What the F is This and How Do I Cook It?

NYC restaurants have been pushing Kohlrabi like it is The Next Big Thing but I’ve largely remained unconvinced. Recently, though, as I stared at this strange looking vegetable at the farmers market, I felt sorry for it. Like it was an orange Lifesaver, or the Kelvin filter.

Maybe Kohlrabi had just been misused and misrepresented. As I was considering it, someone walked by with a cone of Belgian fries and I tried to remember the last time I indulged in a whole plate of French fries (ANSWER: When I was stoned in college). Then I looked back at the Kohlrabi and committed to attempting to fry that bitch. Then I remembered that I didn’t have a fryer, so I settled for baking it and when I got home to do a web search, it turned out I was not the first person to have such an idea. And despite reassurance from various Paleo blogs that Kohlrabi fries are “delicious,” I was doubtful (Paleo blogs tend to taut every Paleo recipe as delicious when most of the time, they are edible at best, poison that won’t kill you at worst.)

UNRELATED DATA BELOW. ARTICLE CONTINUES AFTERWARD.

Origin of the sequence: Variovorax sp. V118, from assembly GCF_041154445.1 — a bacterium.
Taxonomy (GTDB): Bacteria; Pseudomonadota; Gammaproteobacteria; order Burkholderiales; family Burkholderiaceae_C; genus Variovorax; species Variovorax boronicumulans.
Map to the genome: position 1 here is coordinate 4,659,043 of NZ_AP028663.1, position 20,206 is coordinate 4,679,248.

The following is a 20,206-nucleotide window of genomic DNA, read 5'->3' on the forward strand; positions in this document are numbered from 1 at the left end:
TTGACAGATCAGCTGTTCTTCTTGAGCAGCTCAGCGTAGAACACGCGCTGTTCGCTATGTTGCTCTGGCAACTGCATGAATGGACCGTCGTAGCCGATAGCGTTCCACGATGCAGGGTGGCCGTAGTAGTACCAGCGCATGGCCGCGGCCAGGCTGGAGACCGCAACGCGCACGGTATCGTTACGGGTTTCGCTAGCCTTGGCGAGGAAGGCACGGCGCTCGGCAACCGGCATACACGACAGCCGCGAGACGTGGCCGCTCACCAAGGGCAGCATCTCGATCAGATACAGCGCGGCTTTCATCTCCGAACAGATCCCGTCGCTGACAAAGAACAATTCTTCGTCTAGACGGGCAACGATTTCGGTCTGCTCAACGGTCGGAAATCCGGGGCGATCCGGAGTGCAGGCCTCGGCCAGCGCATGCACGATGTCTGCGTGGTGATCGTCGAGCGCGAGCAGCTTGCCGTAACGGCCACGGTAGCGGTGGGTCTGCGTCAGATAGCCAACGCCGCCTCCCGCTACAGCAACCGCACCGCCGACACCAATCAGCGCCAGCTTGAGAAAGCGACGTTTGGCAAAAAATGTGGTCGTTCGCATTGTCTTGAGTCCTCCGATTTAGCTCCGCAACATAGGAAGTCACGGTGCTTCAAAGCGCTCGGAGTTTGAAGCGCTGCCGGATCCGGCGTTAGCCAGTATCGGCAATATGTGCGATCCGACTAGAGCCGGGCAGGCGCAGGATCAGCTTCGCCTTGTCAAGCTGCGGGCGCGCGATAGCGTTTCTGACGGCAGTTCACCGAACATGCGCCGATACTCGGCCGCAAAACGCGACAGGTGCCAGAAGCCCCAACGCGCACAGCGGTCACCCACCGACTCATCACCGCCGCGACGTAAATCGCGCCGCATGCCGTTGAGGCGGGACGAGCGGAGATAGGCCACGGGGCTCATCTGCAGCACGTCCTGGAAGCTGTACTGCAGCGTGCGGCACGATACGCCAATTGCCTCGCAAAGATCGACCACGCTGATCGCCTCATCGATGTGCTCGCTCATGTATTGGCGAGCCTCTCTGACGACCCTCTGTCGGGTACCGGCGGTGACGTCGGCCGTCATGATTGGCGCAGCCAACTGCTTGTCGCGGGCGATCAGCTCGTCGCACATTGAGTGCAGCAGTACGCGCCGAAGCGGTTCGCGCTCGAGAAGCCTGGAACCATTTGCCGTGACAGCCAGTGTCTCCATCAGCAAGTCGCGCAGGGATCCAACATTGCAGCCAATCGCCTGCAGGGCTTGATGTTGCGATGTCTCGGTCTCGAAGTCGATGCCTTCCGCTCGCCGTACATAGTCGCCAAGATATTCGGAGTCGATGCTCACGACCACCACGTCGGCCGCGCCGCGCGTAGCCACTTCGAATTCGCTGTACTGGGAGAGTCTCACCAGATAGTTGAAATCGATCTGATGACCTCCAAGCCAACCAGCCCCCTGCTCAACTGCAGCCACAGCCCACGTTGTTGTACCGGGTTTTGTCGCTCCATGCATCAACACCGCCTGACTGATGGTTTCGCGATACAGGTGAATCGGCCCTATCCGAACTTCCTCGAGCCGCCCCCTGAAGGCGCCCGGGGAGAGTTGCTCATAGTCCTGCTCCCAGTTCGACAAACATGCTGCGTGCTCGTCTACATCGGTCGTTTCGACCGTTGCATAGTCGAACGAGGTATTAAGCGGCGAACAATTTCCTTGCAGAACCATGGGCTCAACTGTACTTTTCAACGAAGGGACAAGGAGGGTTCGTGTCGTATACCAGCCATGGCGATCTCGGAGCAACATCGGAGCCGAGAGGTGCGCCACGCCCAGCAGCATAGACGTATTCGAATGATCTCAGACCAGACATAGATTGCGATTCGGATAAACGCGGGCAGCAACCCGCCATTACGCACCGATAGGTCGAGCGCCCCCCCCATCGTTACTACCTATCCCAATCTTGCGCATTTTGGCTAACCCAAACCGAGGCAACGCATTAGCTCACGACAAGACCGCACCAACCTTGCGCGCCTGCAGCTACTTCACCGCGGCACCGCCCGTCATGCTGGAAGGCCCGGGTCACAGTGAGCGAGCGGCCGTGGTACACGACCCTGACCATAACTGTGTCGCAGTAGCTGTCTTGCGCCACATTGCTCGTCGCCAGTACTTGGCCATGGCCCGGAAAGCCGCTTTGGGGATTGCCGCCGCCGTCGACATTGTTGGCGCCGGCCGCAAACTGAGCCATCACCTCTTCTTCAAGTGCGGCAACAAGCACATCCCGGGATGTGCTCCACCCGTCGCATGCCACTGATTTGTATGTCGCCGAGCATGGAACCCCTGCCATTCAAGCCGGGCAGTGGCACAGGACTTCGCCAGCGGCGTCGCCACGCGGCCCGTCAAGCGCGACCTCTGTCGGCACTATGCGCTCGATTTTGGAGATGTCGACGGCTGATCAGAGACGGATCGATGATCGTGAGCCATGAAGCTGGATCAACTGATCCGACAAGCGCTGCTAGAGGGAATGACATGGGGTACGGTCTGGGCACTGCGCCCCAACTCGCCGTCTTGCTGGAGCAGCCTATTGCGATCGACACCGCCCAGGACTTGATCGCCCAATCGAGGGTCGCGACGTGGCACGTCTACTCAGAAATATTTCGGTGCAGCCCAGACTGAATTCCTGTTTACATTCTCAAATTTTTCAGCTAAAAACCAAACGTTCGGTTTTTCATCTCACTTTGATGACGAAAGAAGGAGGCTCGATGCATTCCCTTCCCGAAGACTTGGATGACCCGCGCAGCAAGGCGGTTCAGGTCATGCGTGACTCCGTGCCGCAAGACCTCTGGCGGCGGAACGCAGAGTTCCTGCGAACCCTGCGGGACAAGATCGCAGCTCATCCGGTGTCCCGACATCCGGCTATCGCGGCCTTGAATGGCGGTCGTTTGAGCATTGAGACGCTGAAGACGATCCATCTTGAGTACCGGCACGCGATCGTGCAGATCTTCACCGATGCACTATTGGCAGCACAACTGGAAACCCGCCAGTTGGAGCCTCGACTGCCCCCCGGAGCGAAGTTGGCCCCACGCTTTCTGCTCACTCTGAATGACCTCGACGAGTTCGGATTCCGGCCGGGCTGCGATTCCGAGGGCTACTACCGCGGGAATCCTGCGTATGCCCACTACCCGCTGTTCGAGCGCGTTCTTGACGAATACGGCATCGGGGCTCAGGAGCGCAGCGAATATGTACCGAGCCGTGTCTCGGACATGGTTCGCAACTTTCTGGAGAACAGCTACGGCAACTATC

As fate would have it, the fries were tasty — not exactly regular French fries (no starch, no crunch), but they’re good enough, which officially makes them a health-conscious (and timely — they are in season) alternative to the deep fried potato. Here’s the recipe:

1 KOHLRABI

1 TABLESPOON OF OLIVE OIL

GENEROUS PINCH OF SALT

GENEROUS PINCH OF CHILI POWDER

SPRINKLE OF CUMIN

SPRINKLE OF PAPRIKA

1. Heat oven to 425°F.

2. Lightly coat a baking sheet with olive oil and set aside.

3. Wash & peel your Kohlrabi (I used a sharp knife to cut off the skin, but take care not too cut off too much of the flesh).

4. Cut the Kohlrabi lengthwise into quarters.

5. Now cut about ½ inch thick slices and then cut those slices into French fry shapes.

6. Toss the Kohlrabi fries in a large bowl with a tablespoon of olive oil, a generous pinch of salt and chili powder, paprika, and cumin. If you like spicy, add more chili. If you love cumin, add more — you get the picture. Remember, though, that you can always add more, but never take away.

7. Place coated Kohlrabi on your coated baking sheet and give each fry about ¼ – ½ inch to breathe on either side (if you overcrowd, they will steam which is no bueno).

8. Bake for 30 minutes at 425, shaking once in middle (at 15 minute mark).

I topped them off with a combo platter of mayonnaise and ketchup. Sriracha would likely be great too. Go on.

Read more from Elettra Wiedemann’s Impatient Foodie here.